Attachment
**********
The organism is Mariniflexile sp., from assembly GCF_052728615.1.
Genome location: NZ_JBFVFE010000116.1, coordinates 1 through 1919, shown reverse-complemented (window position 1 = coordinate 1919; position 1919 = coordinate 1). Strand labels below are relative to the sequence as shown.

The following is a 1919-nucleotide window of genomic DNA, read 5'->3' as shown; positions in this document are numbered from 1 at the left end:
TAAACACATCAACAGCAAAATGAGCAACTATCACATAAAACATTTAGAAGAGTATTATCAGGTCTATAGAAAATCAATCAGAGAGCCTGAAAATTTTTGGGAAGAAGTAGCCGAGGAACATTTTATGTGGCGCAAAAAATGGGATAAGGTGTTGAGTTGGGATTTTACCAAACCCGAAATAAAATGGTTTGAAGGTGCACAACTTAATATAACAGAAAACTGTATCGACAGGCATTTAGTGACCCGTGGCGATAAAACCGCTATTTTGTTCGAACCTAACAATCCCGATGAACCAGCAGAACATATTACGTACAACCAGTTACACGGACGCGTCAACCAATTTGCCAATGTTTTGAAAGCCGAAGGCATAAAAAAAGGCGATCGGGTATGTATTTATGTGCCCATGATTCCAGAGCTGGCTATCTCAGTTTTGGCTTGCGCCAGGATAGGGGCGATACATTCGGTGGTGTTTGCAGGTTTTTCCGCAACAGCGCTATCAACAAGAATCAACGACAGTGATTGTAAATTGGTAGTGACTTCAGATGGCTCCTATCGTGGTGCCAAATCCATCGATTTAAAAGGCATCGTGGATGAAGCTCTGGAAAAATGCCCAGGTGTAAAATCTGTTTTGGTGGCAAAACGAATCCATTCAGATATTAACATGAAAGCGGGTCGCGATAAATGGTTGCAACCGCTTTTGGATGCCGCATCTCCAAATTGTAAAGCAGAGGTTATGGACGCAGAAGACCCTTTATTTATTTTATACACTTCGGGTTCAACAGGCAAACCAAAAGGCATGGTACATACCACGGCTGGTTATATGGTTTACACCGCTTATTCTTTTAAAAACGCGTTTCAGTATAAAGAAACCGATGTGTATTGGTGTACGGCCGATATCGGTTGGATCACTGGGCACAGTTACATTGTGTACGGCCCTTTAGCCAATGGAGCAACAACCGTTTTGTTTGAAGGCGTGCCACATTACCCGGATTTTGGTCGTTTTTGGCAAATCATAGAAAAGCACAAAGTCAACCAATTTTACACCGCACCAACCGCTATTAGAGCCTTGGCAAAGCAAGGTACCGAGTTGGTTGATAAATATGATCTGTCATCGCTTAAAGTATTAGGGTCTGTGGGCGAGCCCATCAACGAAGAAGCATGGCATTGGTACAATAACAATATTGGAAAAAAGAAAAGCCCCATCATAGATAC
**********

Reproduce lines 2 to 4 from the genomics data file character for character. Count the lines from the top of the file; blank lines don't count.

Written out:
Genome location: NZ_JBFVFE010000116.1, coordinates 1 through 1919, shown reverse-complemented (window position 1 = coordinate 1919; position 1919 = coordinate 1). Strand labels below are relative to the sequence as shown.

The following is a 1919-nucleotide window of genomic DNA, read 5'->3' as shown; positions in this document are numbered from 1 at the left end:
TAAACACATCAACAGCAAAATGAGCAACTATCACATAAAACATTTAGAAGAGTATTATCAGGTCTATAGAAAATCAATCAGAGAGCCTGAAAATTTTTGGGAAGAAGTAGCCGAGGAACATTTTATGTGGCGCAAAAAATGGGATAAGGTGTTGAGTTGGGATTTTACCAAACCCGAAATAAAATGGTTTGAAGGTGCACAACTTAATATAACAGAAAACTGTATCGACAGGCATTTAGTGACCCGTGGCGATAAAACCGCTATTTTGTTCGAACCTAACAATCCCGATGAACCAGCAGAACATATTACGTACAACCAGTTACACGGACGCGTCAACCAATTTGCCAATGTTTTGAAAGCCGAAGGCATAAAAAAAGGCGATCGGGTATGTATTTATGTGCCCATGATTCCAGAGCTGGCTATCTCAGTTTTGGCTTGCGCCAGGATAGGGGCGATACATTCGGTGGTGTTTGCAGGTTTTTCCGCAACAGCGCTATCAACAAGAATCAACGACAGTGATTGTAAATTGGTAGTGACTTCAGATGGCTCCTATCGTGGTGCCAAATCCATCGATTTAAAAGGCATCGTGGATGAAGCTCTGGAAAAATGCCCAGGTGTAAAATCTGTTTTGGTGGCAAAACGAATCCATTCAGATATTAACATGAAAGCGGGTCGCGATAAATGGTTGCAACCGCTTTTGGATGCCGCATCTCCAAATTGTAAAGCAGAGGTTATGGACGCAGAAGACCCTTTATTTATTTTATACACTTCGGGTTCAACAGGCAAACCAAAAGGCATGGTACATACCACGGCTGGTTATATGGTTTACACCGCTTATTCTTTTAAAAACGCGTTTCAGTATAAAGAAACCGATGTGTATTGGTGTACGGCCGATATCGGTTGGATCACTGGGCACAGTTACATTGTGTACGGCCCTTTAGCCAATGGAGCAACAACCGTTTTGTTTGAAGGCGTGCCACATTACCCGGATTTTGGTCGTTTTTGGCAAATCATAGAAAAGCACAAAGTCAACCAATTTTACACCGCACCAACCGCTATTAGAGCCTTGGCAAAGCAAGGTACCGAGTTGGTTGATAAATATGATCTGTCATCGCTTAAAGTATTAGGGTCTGTGGGCGAGCCCATCAACGAAGAAGCATGGCATTGGTACAATAACAATATTGGAAAAAAGAAAAGCCCCATCATAGATAC